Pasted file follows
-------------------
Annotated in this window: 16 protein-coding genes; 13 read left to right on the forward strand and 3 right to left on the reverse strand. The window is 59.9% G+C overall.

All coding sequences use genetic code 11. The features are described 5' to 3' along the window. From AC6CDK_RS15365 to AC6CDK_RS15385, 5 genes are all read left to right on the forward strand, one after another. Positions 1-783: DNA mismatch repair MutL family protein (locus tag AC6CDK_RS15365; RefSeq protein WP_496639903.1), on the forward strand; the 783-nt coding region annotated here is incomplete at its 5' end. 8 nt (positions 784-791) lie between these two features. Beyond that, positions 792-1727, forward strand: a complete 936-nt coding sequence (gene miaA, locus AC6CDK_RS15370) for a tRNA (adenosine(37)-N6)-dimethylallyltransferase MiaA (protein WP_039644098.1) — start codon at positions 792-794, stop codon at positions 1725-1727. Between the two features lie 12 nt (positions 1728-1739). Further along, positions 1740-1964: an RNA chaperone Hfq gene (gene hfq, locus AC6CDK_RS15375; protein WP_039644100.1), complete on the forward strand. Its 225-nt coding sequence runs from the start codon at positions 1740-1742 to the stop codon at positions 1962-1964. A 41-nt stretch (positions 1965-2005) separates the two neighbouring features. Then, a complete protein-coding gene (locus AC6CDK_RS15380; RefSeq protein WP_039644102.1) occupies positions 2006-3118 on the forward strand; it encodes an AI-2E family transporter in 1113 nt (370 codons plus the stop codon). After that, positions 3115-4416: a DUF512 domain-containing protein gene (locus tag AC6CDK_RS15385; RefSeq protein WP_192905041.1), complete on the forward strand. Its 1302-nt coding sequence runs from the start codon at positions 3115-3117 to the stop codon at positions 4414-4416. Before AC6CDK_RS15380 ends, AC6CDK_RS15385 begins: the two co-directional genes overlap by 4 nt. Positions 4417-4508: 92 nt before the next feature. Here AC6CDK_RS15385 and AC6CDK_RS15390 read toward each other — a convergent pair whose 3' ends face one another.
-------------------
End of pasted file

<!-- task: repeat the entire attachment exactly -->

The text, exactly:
Annotated in this window: 16 protein-coding genes; 13 read left to right on the forward strand and 3 right to left on the reverse strand. The window is 59.9% G+C overall.

All coding sequences use genetic code 11. The features are described 5' to 3' along the window. From AC6CDK_RS15365 to AC6CDK_RS15385, 5 genes are all read left to right on the forward strand, one after another. Positions 1-783: DNA mismatch repair MutL family protein (locus tag AC6CDK_RS15365; RefSeq protein WP_496639903.1), on the forward strand; the 783-nt coding region annotated here is incomplete at its 5' end. 8 nt (positions 784-791) lie between these two features. Beyond that, positions 792-1727, forward strand: a complete 936-nt coding sequence (gene miaA, locus AC6CDK_RS15370) for a tRNA (adenosine(37)-N6)-dimethylallyltransferase MiaA (protein WP_039644098.1) — start codon at positions 792-794, stop codon at positions 1725-1727. Between the two features lie 12 nt (positions 1728-1739). Further along, positions 1740-1964: an RNA chaperone Hfq gene (gene hfq, locus AC6CDK_RS15375; protein WP_039644100.1), complete on the forward strand. Its 225-nt coding sequence runs from the start codon at positions 1740-1742 to the stop codon at positions 1962-1964. A 41-nt stretch (positions 1965-2005) separates the two neighbouring features. Then, a complete protein-coding gene (locus AC6CDK_RS15380; RefSeq protein WP_039644102.1) occupies positions 2006-3118 on the forward strand; it encodes an AI-2E family transporter in 1113 nt (370 codons plus the stop codon). After that, positions 3115-4416: a DUF512 domain-containing protein gene (locus tag AC6CDK_RS15385; RefSeq protein WP_192905041.1), complete on the forward strand. Its 1302-nt coding sequence runs from the start codon at positions 3115-3117 to the stop codon at positions 4414-4416. Before AC6CDK_RS15380 ends, AC6CDK_RS15385 begins: the two co-directional genes overlap by 4 nt. Positions 4417-4508: 92 nt before the next feature. Here AC6CDK_RS15385 and AC6CDK_RS15390 read toward each other — a convergent pair whose 3' ends face one another.